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Roseville, City of v. Norton

ELR Citation: 33 ELR 20053
Nos. No. 02-0628, 219 F. Supp. 2d 130/(D.D.C., 09/11/2002)

The court holds that the U.S. Department of the Interior (DOI) did not violate the National Environmental Policy Act (NEPA) or the Indian Gaming Regulatory Act (IGRA) when it authorized and issued a finding of no significant impact for the taking of land into trust for a California Native American tribe so that the tribe could build a casino. In the early 1900s the federal government recognized the tribe and set aside land for it, but in 1967, the tribe's reservation was terminated. In 1991, the tribe received formal recognition under the Auburn Indian Restoration Act (AIRA), which required the DOI to establish an economic development plan for the tribe and permitted the DOI to accept certain property in trust for the tribe's benefit. As part of its economic development, the tribe proposed a casino on lands the DOI would take into trust. After completing an environmental assessment (EA), the DOI authorized taking certain lands into trust for the casino. A citizens group and several towns brought suit alleging NEPA, IGRA, and constitutional law violations and, thus, sought to enjoin the DOI from taking the land into trust.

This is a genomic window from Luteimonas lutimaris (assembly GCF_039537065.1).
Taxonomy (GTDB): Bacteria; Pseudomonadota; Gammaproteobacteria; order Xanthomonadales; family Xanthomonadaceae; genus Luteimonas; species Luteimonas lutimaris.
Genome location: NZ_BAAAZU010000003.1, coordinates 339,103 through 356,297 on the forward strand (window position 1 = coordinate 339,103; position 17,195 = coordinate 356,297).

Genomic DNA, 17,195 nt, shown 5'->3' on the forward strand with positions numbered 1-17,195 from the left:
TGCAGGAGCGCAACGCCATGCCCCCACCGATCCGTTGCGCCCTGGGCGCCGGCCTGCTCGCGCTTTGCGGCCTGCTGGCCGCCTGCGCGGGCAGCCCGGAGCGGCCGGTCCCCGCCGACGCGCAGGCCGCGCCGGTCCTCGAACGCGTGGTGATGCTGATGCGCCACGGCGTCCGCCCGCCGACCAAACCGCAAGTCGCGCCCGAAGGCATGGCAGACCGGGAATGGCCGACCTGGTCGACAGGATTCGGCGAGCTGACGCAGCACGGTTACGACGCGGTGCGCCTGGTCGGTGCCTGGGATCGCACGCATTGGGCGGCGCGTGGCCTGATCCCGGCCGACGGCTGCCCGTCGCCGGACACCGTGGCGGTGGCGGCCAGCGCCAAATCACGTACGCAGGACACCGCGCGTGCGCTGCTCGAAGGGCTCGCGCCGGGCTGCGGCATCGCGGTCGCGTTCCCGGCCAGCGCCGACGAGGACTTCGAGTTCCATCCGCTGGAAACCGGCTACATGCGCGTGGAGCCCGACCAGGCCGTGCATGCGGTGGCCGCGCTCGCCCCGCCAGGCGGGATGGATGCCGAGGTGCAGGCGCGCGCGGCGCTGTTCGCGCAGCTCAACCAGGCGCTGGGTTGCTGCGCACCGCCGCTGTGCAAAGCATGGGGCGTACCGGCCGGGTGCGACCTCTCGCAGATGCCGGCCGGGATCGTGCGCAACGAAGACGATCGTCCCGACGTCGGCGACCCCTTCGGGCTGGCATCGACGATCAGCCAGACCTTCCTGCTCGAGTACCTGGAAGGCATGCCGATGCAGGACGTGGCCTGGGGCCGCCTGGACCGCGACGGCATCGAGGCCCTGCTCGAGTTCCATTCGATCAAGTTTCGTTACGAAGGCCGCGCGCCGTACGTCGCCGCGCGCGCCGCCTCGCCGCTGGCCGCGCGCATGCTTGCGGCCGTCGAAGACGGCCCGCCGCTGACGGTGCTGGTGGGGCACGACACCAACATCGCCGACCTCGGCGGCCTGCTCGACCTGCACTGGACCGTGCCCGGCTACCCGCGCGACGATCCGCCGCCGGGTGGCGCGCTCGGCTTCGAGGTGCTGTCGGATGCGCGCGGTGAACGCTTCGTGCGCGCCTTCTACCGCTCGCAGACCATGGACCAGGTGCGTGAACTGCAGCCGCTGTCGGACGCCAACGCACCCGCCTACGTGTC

The court first holds that the DOI EA took a hard look at the water supply in the area of the proposed casino and reasonably determined, based on the evidence, that a casino well would not have a significant impact on area water supply. Similarly, the DOI properly considered the casino's wastewater disposal options. Likewise, the DOI EA sufficiently discussed the potential effect of the casino on the area's endangered and threatened species. And, the DOI properly identified the EA's scope of alternatives and addressed each in reasonable detail. The court next holds that the DOI did not violate the IGRA by failing to determine if taking the land into trust would be in the best interests of the tribe and would not be detrimental to the surrounding community. The IGRA provides an exception to the required determinations for lands restored to tribes that have been restored to federal recognition. "Restored lands" means lands that would return the tribe to its former position, not the lands that the tribe held originally when first recognized in the early 1900s. The court additionally holds that the AIRA authorizes the DOI to take into trust county lands for the tribes. The court finally holds that the citizens group lacked standing to bring constitutional claims under the Enclaves Act, the Statehood Clause, the Tenth Amendment, the Equal Footing Doctrine, and the Nondelegation doctrine, and if the group had standing, these claims would fail.

Counsel for Plaintiffs
William P. Horn
Birch, Horton, Bittner & Cherot
1155 Connecticut Ave. NW, Ste. 1200, Washington DC 20036
(202) 659-5800

Counsel for Defendants
Steven E. Miskinis
Environment and Natural Resources Division
U.S. Department of Justice, Washington DC 20530